Saturday, November 29, 2014

Book Review: Cooperhead

Previously on Narrative Investigations: Helen receives an ARC from Tor only to discover it's the third book in a series, crap! Thankfully her library had the first book in the series but, after writing that review, she discovered that they didn't have the second book! So it was off to the other library system so that a review of Silverblind will still happen before the new year!


Cooperhead by Tina Connolly


The fey queen may be dead but humans aren't safe yet, especially the hundred women and men wearing the fey infused, fey beautiful faces. Jane and her sister Helen are among those hundred and are trying to convince the other women to let Jane undo it, not only because of the danger the fey impose but how it also limits the rest of their lives.


This was an odd continuation to Ironskin, on the one hand it's a natural follow-up plot wise concerning the larger fey plot, on the other hand it just feels like it doesn't fit. I'm not terribly fond of series which switch main characters from book to book and make the MC from the previous book completely useless which was the case here. After seeing Jane single-handily unravel the fey plot to see her reduced to almost an invalid was frustrating, especially since it was done so throughly that there was no way she could help which made me feel as if Connolly didn't have another good way to give her sister Helen her own story. Her characterization of Helen was also rather uneven, in the first book she's established as someone who doesn't make the best choices yet not a bad person, a traditional foil to a Strong Independent Woman (circa 1850s-1930s) and here the story wavers between keeping that as her base character and also trying to insist that he's secretly had just the kind of mind for scheming all along. Yes there had been some distance between her and Jane but it didn't seem possible that she could have this side to her and Jane never know and Jane was the narrator of Ironskin, if she had known then we the readers would have known.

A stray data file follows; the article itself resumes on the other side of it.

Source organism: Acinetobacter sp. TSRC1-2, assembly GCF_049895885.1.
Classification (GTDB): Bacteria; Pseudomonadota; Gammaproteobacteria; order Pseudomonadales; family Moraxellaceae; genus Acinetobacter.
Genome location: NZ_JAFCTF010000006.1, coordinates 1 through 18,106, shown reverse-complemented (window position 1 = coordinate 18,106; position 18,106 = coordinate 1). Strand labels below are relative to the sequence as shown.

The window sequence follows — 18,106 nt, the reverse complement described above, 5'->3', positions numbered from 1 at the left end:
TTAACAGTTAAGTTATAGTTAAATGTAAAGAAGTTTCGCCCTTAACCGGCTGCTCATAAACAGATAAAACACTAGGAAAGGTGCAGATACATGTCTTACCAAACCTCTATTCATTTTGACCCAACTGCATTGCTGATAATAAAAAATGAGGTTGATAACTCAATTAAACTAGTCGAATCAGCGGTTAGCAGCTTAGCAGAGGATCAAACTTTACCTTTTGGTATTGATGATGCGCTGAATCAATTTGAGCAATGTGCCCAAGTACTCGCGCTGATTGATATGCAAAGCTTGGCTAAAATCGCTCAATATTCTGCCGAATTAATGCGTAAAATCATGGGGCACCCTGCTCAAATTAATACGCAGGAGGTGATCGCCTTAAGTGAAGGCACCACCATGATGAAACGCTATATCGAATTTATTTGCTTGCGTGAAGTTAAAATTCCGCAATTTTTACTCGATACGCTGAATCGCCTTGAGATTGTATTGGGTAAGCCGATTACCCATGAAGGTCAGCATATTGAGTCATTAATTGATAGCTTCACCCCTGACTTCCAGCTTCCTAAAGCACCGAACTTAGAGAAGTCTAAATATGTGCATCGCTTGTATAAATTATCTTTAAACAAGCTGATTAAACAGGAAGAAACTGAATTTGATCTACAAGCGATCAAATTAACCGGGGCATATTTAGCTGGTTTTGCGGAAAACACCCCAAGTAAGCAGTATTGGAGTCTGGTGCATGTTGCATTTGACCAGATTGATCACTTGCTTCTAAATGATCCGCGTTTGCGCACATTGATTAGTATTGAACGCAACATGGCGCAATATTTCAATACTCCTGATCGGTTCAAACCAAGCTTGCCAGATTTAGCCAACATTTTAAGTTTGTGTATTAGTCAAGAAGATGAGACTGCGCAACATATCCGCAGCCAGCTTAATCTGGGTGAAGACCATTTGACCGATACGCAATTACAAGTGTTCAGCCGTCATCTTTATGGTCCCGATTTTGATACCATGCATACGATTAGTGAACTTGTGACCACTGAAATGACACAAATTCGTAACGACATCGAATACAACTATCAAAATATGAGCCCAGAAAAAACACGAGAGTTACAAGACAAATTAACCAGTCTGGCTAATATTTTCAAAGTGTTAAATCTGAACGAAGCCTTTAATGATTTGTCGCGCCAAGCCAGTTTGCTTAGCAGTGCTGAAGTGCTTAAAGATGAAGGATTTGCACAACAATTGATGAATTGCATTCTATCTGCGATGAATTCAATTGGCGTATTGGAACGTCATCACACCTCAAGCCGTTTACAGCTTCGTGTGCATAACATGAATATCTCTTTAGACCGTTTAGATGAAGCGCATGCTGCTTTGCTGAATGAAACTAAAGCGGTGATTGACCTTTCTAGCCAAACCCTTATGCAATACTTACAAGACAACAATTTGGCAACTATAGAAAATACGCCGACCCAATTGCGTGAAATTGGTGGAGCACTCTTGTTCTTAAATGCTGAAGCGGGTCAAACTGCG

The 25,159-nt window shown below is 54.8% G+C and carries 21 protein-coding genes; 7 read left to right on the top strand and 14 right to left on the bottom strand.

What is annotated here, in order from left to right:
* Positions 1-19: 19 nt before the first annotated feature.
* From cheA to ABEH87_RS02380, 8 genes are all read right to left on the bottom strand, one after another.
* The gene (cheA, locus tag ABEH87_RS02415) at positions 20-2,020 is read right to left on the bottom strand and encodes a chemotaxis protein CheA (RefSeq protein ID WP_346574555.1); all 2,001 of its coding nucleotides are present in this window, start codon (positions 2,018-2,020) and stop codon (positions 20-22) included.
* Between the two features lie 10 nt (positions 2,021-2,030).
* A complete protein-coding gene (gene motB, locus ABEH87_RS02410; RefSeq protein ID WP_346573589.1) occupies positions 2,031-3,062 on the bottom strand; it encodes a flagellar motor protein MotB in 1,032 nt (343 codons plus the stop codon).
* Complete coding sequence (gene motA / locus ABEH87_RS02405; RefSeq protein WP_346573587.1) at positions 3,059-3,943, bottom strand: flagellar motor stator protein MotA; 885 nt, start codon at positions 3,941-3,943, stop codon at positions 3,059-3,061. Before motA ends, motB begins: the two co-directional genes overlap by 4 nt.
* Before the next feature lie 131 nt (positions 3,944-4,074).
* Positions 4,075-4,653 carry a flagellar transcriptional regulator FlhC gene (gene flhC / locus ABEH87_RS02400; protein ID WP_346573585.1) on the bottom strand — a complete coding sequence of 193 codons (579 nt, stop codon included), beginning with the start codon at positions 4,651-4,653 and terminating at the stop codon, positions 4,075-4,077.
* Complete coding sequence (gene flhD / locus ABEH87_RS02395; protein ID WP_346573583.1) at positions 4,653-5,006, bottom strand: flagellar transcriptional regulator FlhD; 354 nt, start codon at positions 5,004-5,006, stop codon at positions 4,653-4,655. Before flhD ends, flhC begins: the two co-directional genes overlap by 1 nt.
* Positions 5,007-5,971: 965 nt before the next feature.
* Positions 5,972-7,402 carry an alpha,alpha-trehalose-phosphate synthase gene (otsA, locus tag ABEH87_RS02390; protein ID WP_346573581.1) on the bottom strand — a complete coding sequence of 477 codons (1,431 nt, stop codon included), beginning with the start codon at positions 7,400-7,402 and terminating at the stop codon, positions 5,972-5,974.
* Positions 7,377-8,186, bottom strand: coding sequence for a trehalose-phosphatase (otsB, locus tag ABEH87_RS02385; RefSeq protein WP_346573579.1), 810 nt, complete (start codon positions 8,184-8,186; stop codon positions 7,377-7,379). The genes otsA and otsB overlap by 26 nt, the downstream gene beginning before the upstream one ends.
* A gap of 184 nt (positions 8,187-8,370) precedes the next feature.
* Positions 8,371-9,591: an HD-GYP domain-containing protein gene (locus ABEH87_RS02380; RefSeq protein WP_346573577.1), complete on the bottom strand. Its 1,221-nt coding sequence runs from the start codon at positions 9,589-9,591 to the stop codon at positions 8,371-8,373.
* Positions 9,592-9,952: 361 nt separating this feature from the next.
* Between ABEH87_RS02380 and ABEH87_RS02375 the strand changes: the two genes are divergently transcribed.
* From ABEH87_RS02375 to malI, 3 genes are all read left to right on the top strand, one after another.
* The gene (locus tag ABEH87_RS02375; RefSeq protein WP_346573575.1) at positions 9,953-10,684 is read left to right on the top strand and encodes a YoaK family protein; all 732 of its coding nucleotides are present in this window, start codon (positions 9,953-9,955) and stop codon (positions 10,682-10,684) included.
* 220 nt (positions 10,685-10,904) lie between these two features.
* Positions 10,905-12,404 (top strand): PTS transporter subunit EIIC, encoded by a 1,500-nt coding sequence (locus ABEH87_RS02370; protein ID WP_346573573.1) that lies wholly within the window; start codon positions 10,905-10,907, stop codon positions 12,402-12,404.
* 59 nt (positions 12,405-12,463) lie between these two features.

The antagonist was much weaker here as well, I spent most of the book wondering if there would even be a concrete villain or if it would be a vaguer, "these institutions must be dismantled because they are bad" sort of deal. I didn't even think that much of Helen's more social justice plot line either, while it's clear that she's started having thoughts about women's independence and rights before this story started again, the characterization was so uneven both book to book and even within Copperhead that it didn't work either. I do question why this book was included in part of the series, in some ways it's a natural continuation of Ironskin but on the other hand it just isn't executed well. Plus, from reading excerpts of Silverblind I know that book has a completely different protagonist as well and is set at least ten years later down the road, maybe once I actually read it I'll see the connection....


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